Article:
I did all the sculpting in Mudbox (not having had any knowledge of Zbrush yet), which is a good program to start sculpting with.
First I imported my OBJ on Mudbox and I duplicated it to keep my LVL 0 aside. I sculpted little by little in Mudbox, on one of the OBJs using the basic brushes, stamps and textures that I had imported to create a little volume texture on my insect.
The main thing was again, to be well organised. At each stage of sculpting, I increased the level of subdivision as I went along in order to sculpt in more and more detail. I recommend making several layers each time to get a good grip on them. Be careful with this software, you can only act on a layer at the subdivision level where it was created.
Once I had finished, I exported a map in Displacment or Vector Displacment in EXR format. Remember to put your LVL 0 in the Target; the map will simply be created with the difference between the LVL0 and our current sculpted LVL.
Back in Maya, after applying a PxrSurface on the insect, I connected the Displace map on Renderman.
Grooming with Xgen
To add some hairs on my insect I used Xgen Interactive Groom which is a plugin directly integrated to Maya. This tool is interactive, meaning that each brush movement is displayed in real time.
To begin, I duplicated my insect with its displace in another scene. Before starting with Xgen, you have to think about how many types of hairs are on your insect, and in which zones they are found etc.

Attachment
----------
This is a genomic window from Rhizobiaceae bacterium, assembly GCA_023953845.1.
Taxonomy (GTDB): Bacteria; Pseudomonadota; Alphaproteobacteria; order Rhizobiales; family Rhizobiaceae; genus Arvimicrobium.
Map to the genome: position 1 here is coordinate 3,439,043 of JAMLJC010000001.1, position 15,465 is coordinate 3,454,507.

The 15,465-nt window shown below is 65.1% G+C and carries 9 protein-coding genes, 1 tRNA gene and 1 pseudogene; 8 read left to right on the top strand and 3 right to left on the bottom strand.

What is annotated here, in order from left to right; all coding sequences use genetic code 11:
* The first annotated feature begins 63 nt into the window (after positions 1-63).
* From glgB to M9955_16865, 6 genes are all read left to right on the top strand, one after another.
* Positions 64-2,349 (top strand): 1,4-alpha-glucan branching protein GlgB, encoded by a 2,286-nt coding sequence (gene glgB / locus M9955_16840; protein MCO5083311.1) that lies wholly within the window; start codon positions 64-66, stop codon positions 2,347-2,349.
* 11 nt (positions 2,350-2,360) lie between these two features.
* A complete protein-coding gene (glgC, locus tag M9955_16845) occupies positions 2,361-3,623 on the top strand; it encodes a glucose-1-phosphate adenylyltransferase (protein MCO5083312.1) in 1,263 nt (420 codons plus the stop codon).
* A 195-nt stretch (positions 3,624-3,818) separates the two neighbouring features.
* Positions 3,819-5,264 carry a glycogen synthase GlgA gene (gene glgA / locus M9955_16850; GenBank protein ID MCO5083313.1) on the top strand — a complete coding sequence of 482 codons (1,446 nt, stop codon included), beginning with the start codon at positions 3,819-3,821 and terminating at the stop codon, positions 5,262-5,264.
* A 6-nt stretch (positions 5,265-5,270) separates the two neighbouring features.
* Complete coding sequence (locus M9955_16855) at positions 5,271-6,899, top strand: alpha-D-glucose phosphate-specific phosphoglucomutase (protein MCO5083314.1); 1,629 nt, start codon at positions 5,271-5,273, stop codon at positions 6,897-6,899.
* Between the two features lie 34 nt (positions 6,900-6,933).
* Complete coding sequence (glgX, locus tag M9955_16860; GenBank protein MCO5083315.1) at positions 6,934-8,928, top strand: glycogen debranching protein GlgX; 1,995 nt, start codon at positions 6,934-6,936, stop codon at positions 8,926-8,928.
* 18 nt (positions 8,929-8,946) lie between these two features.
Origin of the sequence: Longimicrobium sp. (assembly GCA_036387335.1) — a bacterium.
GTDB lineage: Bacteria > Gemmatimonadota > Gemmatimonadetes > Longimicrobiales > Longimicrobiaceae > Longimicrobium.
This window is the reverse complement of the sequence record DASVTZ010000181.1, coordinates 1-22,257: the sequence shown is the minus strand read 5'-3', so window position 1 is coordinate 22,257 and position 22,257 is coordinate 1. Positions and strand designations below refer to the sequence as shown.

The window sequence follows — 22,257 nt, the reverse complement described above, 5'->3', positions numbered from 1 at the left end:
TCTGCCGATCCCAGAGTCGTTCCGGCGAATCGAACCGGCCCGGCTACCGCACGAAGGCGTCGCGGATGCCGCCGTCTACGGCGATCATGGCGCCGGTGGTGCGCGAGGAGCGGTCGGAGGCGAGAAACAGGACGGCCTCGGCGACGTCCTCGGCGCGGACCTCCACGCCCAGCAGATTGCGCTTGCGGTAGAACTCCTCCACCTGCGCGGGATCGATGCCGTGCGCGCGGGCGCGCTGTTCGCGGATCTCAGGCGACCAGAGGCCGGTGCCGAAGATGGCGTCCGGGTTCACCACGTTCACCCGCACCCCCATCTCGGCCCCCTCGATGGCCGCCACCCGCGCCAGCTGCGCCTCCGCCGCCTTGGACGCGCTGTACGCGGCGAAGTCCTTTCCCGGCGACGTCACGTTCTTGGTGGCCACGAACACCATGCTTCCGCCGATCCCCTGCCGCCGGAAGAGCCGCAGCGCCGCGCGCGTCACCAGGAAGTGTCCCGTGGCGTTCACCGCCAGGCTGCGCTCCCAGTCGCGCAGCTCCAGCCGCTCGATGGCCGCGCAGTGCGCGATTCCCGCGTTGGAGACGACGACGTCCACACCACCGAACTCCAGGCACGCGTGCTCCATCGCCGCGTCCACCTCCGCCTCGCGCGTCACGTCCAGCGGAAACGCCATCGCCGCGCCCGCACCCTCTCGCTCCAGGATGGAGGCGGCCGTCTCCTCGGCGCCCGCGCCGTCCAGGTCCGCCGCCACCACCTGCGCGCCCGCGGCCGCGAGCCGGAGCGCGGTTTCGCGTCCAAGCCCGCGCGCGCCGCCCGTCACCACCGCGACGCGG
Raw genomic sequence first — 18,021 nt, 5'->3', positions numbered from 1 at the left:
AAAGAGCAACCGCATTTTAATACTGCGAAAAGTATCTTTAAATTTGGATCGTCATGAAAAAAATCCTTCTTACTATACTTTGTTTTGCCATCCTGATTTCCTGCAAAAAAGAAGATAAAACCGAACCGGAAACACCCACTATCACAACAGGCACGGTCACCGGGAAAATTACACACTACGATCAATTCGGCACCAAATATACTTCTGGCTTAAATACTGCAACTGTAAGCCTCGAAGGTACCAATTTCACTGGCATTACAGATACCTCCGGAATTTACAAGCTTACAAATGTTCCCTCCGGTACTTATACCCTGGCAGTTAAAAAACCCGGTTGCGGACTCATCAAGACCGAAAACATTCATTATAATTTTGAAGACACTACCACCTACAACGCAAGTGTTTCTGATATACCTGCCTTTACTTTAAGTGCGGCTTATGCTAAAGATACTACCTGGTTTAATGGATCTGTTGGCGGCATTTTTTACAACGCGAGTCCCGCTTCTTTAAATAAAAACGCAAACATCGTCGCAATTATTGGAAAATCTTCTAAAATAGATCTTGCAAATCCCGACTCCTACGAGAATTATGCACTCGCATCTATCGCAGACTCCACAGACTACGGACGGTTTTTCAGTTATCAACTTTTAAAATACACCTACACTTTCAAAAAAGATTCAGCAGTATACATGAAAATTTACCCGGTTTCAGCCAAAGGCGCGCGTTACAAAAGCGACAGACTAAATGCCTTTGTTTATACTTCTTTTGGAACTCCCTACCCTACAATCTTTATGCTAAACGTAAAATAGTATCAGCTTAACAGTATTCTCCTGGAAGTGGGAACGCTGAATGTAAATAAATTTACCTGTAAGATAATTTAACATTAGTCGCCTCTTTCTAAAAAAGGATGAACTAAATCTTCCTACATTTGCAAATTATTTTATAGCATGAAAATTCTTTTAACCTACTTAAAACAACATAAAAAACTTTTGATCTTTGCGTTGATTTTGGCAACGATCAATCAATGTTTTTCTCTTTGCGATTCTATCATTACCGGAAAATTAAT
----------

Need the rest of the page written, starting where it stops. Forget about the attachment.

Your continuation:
For each hair zone (which can take several pieces), I created a scalp: that is to say that I duplicated the pieces in question, I combined them together and I subdivided (at least x3). It is on this combined version that I applied the Xgen. Be careful on each scalp section that the UVs must be in the same 1:1 square.
I then applied a hair description to each scalp.
In total, I had 5 descriptions: 1 for the hairs on the back and head, 1 for the long hairs on the legs, 1 for the down (mini hairs everywhere) and 2 for those making the transition between the legs and the body.
For each of them I used the Xgen tools to adjust the density of the hairs, their length, their thickness, the styling, etc.
For this step I used Mudbox again. To texture my insect, I thought about how many parts needed different texturing. So, I created a different PxrSurface to separate the body, the eyes, the legs, the wing hook and the wings (while keeping the displace).
On each of the different parts, I needed 4 maps : 1 map for colour, 1 for specular (reflections), 1 for roughness and 1 for bump (more precise than the displace).
I imported the combined geometry in OBJ on Mudbox for each part, this time switching to paint mode. Using the different brushes and tools, I was able to create my 4 maps by painting directly on my insect. The albedo one was in colour and the other 3 in black and white. I then exported the maps in PNG for each part of the insect.